1.7 Clinical & Experiential Programs
Second- and third-year students obtain practical training through the Law School’s clinical and experiential programs, in which students represent clients and engage in other lawyering roles under the supervision of full-time clinical teachers, faculty, and practicing attorneys. The Law School’s clinical and experiential programs give students an opportunity to learn litigation, legislative advocacy, and transactional skills. Students learn through classroom instruction, simulation, and representation of clients under the close supervision of the clinical teachers and attorneys. The program is intended to join the academic study of law with experience in interviewing clients, investigating facts, developing strategies, conducting negotiations, dealing with adverse parties, drafting legislation and lobbying legislators, drafting contracts, and participating in court proceedings.
The Law School’s clinical programs operate through seven distinct, autonomous units that function as separate ‘law firms’ with their own faculty and support staff. In addition, the Poverty and Housing Law Clinic, separate from the other clinics, students work on behalf of clients in a supervised field placement at an outside agency and take a companion seminar at the Law School.
The following rules apply to all courses in the clinical program:
- No more than 16 credits shall be awarded for clinical work.
- The maximum number of credits students may earn for a given clinic shall be nine, except for clinics that only run for two quarters, in which students may earn up to seven credits. (Currently, this is the Poverty and Housing Law Clinic.) An Independent Research project may not be used to evade applicable maximums or other rules regarding clinic participation. Students may enroll in no more than 14 total credits with the Director of Corporate Lab Programs and any other instructor who teaches in the Kirkland & Ellis Corporate Lab Clinic, including no more than nine credits in the Kirkland & Ellis Corporate Lab Clinic itself. All credits taken during the 2L and 3L years with any instructor who teaches in the Kirkland & Ellis Corporate Lab Clinic count toward this 14 credit limit.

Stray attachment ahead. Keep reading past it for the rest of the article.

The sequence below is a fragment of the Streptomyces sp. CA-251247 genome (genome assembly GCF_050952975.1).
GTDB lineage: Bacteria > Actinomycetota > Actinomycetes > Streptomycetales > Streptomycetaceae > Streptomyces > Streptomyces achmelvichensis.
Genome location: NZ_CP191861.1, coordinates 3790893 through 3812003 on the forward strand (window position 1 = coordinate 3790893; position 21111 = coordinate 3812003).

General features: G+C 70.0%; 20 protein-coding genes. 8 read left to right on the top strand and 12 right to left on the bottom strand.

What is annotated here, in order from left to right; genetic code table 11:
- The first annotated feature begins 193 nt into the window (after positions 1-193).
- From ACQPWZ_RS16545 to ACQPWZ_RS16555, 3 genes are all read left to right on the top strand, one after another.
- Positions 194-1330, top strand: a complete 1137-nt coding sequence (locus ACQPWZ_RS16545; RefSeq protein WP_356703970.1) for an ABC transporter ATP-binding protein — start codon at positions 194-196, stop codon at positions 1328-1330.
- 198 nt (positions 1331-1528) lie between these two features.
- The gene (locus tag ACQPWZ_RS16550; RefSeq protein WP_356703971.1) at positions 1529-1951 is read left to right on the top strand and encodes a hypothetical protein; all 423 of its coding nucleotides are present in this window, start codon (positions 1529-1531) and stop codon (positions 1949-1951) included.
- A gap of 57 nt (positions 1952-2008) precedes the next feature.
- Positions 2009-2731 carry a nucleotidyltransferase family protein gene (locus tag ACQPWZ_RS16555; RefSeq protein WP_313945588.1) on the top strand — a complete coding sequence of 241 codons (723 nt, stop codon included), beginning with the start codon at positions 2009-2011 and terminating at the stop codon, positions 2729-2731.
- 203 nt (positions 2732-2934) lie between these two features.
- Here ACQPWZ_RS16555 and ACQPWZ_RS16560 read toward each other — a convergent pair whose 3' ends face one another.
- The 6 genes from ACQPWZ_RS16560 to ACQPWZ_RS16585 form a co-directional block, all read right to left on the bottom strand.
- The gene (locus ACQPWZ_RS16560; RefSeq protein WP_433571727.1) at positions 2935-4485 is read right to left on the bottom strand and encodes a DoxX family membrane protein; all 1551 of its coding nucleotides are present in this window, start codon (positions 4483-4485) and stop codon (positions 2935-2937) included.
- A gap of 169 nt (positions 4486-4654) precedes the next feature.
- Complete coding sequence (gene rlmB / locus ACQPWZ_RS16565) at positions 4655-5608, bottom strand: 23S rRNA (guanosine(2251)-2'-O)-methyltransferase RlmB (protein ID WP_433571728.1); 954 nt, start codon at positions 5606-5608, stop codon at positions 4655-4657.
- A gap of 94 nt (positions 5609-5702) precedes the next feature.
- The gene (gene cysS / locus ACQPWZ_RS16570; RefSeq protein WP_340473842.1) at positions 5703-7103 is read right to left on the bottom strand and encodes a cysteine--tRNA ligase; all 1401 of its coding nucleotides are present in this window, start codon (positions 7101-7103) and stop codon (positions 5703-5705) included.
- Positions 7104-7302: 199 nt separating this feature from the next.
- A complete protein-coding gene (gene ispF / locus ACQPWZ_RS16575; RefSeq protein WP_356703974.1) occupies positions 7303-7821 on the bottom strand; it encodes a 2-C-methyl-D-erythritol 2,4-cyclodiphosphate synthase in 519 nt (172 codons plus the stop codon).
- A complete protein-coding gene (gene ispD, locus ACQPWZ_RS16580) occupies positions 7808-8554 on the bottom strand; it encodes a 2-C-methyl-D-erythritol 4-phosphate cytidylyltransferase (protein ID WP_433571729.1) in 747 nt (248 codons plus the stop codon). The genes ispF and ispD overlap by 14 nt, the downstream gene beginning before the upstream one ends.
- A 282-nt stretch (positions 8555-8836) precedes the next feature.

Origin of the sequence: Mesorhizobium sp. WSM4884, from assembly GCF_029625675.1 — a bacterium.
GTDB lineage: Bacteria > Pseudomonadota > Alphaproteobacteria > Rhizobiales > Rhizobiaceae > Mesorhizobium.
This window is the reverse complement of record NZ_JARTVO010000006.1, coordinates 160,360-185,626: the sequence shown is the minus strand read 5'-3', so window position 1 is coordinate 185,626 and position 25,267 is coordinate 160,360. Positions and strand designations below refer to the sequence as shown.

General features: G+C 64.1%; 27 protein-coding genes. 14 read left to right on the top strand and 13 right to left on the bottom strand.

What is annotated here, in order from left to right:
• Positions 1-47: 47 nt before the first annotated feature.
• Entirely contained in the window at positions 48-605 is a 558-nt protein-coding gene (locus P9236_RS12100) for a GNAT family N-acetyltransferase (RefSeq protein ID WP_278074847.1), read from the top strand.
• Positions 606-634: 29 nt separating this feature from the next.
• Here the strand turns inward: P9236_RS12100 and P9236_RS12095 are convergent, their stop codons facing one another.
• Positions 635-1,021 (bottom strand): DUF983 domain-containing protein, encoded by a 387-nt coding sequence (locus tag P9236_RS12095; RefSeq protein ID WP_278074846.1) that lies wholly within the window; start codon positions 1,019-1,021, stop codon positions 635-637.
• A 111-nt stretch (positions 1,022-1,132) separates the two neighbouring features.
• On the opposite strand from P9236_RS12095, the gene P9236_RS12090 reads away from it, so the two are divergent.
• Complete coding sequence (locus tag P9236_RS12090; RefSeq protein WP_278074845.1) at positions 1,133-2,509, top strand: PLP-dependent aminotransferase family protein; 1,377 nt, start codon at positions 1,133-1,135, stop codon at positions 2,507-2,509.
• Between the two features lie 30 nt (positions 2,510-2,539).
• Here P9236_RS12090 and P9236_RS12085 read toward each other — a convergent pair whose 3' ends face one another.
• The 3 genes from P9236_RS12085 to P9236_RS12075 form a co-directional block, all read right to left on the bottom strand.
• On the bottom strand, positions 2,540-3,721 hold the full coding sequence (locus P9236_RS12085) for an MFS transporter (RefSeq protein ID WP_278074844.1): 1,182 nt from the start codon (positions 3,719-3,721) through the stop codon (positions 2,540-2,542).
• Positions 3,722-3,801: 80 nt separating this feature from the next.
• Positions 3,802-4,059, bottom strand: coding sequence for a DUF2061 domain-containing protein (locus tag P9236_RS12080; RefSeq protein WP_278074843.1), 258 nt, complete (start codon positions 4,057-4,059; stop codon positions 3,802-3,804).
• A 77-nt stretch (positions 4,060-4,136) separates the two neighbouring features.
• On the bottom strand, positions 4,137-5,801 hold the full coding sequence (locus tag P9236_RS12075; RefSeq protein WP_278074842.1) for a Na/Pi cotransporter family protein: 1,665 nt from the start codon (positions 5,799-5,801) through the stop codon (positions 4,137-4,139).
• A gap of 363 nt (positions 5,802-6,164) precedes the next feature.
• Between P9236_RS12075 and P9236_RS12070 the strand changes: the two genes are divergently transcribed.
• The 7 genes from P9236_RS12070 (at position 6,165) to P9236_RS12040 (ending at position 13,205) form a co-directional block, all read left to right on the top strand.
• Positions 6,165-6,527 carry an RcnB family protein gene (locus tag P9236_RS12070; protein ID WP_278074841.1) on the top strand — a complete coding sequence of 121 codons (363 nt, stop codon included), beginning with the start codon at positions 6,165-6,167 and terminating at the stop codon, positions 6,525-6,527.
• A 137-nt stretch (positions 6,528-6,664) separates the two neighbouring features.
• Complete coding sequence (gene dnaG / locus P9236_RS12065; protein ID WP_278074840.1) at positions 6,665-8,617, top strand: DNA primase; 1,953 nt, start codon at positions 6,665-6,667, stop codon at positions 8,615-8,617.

- Students may enroll in a clinic for no more than three credits in any one quarter, with the following exception: a clinic that mandates two quarters of enrollment, and does not permit more than two quarters of enrollment, may offer one three-credit quarter and one four-credit quarter. Currently, this includes the Poverty and Housing Law Clinic.
- Students are awarded one credit for work averaging four hours per week per quarter, subject to the applicable maximums set forth above. Students are expected to keep a record of the time they spend in practical work done in conjunction with the clinic. Within the Edwin F. Mandel Legal Aid Clinic only, students may enroll in two Mandel clinical projects simultaneously with written permission of the relevant clinical supervisors. No other simultaneous enrollments in multiple clinics are permitted. Subject to the rules on simultaneous clinic enrollments, students may enroll in more than one clinic during their time at the Law School. If more demand exists for a clinic than supply in any given year, a student who has not yet had a clinical opportunity shall receive preference over a student who has already participated in one clinic and seeks to enroll in a different one.
- The authority to confirm enrollment in a clinic is vested in the respective clinical supervisor(s) who ensure(s) that students have completed all the necessary pre-requisites, met all relevant enrollment criteria (such as language skills), and are otherwise qualified to participate in the program. Expectations regarding the duration of the student’s involvement with the clinic and total credits per quarter must be arranged with the clinical supervisor prior to enrollment.